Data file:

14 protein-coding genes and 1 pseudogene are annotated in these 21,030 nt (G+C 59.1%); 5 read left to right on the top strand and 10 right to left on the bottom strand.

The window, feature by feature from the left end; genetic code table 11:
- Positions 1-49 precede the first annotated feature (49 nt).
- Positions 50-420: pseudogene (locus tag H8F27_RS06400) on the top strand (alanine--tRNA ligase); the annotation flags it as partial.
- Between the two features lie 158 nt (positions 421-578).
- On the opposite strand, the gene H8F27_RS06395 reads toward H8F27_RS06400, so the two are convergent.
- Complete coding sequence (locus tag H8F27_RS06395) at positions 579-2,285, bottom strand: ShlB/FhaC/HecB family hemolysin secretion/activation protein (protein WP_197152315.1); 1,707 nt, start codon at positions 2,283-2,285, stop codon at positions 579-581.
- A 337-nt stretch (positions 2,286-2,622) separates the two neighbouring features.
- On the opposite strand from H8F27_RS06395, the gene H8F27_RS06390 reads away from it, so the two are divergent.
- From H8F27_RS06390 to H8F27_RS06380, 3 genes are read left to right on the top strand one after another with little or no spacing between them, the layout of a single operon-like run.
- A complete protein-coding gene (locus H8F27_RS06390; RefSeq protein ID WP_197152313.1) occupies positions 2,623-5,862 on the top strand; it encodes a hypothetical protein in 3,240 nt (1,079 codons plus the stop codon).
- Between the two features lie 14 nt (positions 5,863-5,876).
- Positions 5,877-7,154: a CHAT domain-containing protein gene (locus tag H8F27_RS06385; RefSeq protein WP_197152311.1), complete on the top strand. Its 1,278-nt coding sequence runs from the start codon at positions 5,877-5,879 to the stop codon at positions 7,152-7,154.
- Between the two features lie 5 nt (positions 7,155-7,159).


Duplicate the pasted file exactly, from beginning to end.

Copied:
14 protein-coding genes and 1 pseudogene are annotated in these 21,030 nt (G+C 59.1%); 5 read left to right on the top strand and 10 right to left on the bottom strand.

The window, feature by feature from the left end; genetic code table 11:
- Positions 1-49 precede the first annotated feature (49 nt).
- Positions 50-420: pseudogene (locus tag H8F27_RS06400) on the top strand (alanine--tRNA ligase); the annotation flags it as partial.
- Between the two features lie 158 nt (positions 421-578).
- On the opposite strand, the gene H8F27_RS06395 reads toward H8F27_RS06400, so the two are convergent.
- Complete coding sequence (locus tag H8F27_RS06395) at positions 579-2,285, bottom strand: ShlB/FhaC/HecB family hemolysin secretion/activation protein (protein WP_197152315.1); 1,707 nt, start codon at positions 2,283-2,285, stop codon at positions 579-581.
- A 337-nt stretch (positions 2,286-2,622) separates the two neighbouring features.
- On the opposite strand from H8F27_RS06395, the gene H8F27_RS06390 reads away from it, so the two are divergent.
- From H8F27_RS06390 to H8F27_RS06380, 3 genes are read left to right on the top strand one after another with little or no spacing between them, the layout of a single operon-like run.
- A complete protein-coding gene (locus H8F27_RS06390; RefSeq protein ID WP_197152313.1) occupies positions 2,623-5,862 on the top strand; it encodes a hypothetical protein in 3,240 nt (1,079 codons plus the stop codon).
- Between the two features lie 14 nt (positions 5,863-5,876).
- Positions 5,877-7,154: a CHAT domain-containing protein gene (locus tag H8F27_RS06385; RefSeq protein WP_197152311.1), complete on the top strand. Its 1,278-nt coding sequence runs from the start codon at positions 5,877-5,879 to the stop codon at positions 7,152-7,154.
- Between the two features lie 5 nt (positions 7,155-7,159).